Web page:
Two staff members at Cape Town Central police have left the service after a combined 71 years in the force.
Colonel Andre Roziers has hung up his uniform for good after 33 years in the South African Police Service, while victim support counsellor and typist Maritha Lochner retired after 38 years of working at the station.
Ms Lochner, fondly known as Mama at Cape Town Central SAPS, started working at the station in 1981 after she decided to make a change from her job as office manager a dental practice.
She started out as a typist – on a typewriter – writing up memos, letters and minutes of cluster, provincial and sometimes community police forum (CPF) meetings.
After a few years, Ms Lochner volunteered as a victim support counsellor and received her training with her manager Captain Yolanda Kotze, who would later become her long-time friend.
“When someone goes through a lot of trauma when they are a victim of crime, we support them to the end, we go with them to hospitals if need, and to court, and prepare them for what is expected during the investigation and the trial.”
She said house robberies were particularly traumatic, as criminals invaded people’s homes, and victims were in all types of emotional states. She also received training to work with victims of human-trafficking, and worked closely with the Hawks and non-profit organisations in such cases.
“Victims came from as far as Nigeria, Johannesburg and Durban. Most of them come for work, and later, we discover they were actually trafficked.”
She said while victim support counselling was a voluntary job which can become emotional for the counsellors too, it can also be very rewarding.
“People who are counselled become friends.
“They will always pop in for a cup of tea or call to ask how we are doing.”
She said the trained counsellors even helped out with the staff at the station, and for always lending an ear, Ms Lochner got the nickname Mama.
“If members are feeling down or they need some advice, they come and chat to me and I will make them tea and listen to them. She said after 38 years in the police, with 15 of those volunteering as a victim support counsellor, she feels she did her duty to the community.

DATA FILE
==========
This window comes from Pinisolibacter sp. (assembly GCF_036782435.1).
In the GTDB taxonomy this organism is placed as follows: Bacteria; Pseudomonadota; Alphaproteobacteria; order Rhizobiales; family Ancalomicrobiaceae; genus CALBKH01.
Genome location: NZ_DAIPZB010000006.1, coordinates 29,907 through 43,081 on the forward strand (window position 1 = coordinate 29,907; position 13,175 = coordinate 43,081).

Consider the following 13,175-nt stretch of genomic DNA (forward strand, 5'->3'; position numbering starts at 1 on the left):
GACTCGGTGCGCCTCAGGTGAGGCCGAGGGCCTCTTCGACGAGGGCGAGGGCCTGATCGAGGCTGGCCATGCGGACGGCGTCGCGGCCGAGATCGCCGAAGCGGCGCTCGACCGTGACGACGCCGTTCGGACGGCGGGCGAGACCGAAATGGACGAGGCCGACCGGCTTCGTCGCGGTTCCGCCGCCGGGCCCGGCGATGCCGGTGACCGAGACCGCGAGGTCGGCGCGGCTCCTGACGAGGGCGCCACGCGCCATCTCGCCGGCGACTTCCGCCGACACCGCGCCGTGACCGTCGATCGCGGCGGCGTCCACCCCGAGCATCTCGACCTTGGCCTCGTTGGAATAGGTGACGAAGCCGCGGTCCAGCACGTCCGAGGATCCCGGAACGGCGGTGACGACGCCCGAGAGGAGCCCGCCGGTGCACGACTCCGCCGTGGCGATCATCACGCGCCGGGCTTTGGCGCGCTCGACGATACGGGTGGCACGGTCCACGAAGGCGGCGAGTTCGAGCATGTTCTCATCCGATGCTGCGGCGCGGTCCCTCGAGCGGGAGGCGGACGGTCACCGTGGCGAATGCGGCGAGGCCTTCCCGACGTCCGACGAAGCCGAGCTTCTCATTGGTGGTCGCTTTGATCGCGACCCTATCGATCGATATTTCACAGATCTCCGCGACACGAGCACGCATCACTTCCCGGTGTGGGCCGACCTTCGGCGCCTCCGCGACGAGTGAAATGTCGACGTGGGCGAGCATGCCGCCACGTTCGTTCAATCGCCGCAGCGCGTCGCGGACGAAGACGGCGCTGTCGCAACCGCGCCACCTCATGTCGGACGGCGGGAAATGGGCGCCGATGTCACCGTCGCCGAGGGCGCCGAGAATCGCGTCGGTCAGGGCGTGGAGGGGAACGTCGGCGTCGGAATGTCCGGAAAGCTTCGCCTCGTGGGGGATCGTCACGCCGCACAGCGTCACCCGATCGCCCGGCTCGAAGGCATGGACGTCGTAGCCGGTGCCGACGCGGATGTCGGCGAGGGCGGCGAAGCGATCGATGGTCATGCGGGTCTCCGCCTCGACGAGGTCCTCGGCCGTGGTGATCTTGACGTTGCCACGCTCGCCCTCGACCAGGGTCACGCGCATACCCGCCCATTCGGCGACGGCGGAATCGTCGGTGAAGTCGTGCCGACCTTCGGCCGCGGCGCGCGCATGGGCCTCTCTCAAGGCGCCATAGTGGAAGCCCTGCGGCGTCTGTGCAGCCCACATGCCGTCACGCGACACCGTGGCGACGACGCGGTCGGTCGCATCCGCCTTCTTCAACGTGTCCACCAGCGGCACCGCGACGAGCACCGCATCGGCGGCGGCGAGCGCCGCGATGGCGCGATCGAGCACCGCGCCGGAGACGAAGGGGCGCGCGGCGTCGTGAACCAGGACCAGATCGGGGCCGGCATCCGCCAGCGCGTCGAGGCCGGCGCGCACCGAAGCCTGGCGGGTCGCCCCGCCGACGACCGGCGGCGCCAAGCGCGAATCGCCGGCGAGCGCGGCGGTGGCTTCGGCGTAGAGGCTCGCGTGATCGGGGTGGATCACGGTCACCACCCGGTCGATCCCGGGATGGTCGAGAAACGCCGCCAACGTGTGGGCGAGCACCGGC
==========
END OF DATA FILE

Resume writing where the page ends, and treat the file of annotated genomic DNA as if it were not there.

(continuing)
“I didn’t know the city at all before I started as a victim support counsellor and now I got to know the people so well. I’ve made good friends and contacts.”
She said she had built good relationships with the community, and always did early morning food drives for the homeless, late night pamphlet drives on the clubbing scenes, and hosted recreational activities for the personnel at Cape Town Central SAPS.
“We went the extra mile but we didn’t mind because when you work for an organisation like the police, you start caring for the community and you want to make a difference.
“Cape Town Central SAPS has become my family. This became my safe house.
There was always someone to support me, and I supported them.”
With all the memories she has at the police station, Ms Lochner recalls a time when she and Captain Kotze had to take the post to the provincial commissioner’s office one morning. However, there were no vehicles.
“On this day, the mounted unit with the horses were visiting the station, and we asked one of the officers to deliver the post to the provincial commissioner’s office for us.
“We eventually convinced him and we put the post in a bag and off he went to deliver the post by horse. When he got back, we organised a pack of carrots for the horse. It was the funniest thing.”
She has also kept all her payslips from when she started. “Back then we used to get paid in a brown envelope, and queued to collect it.”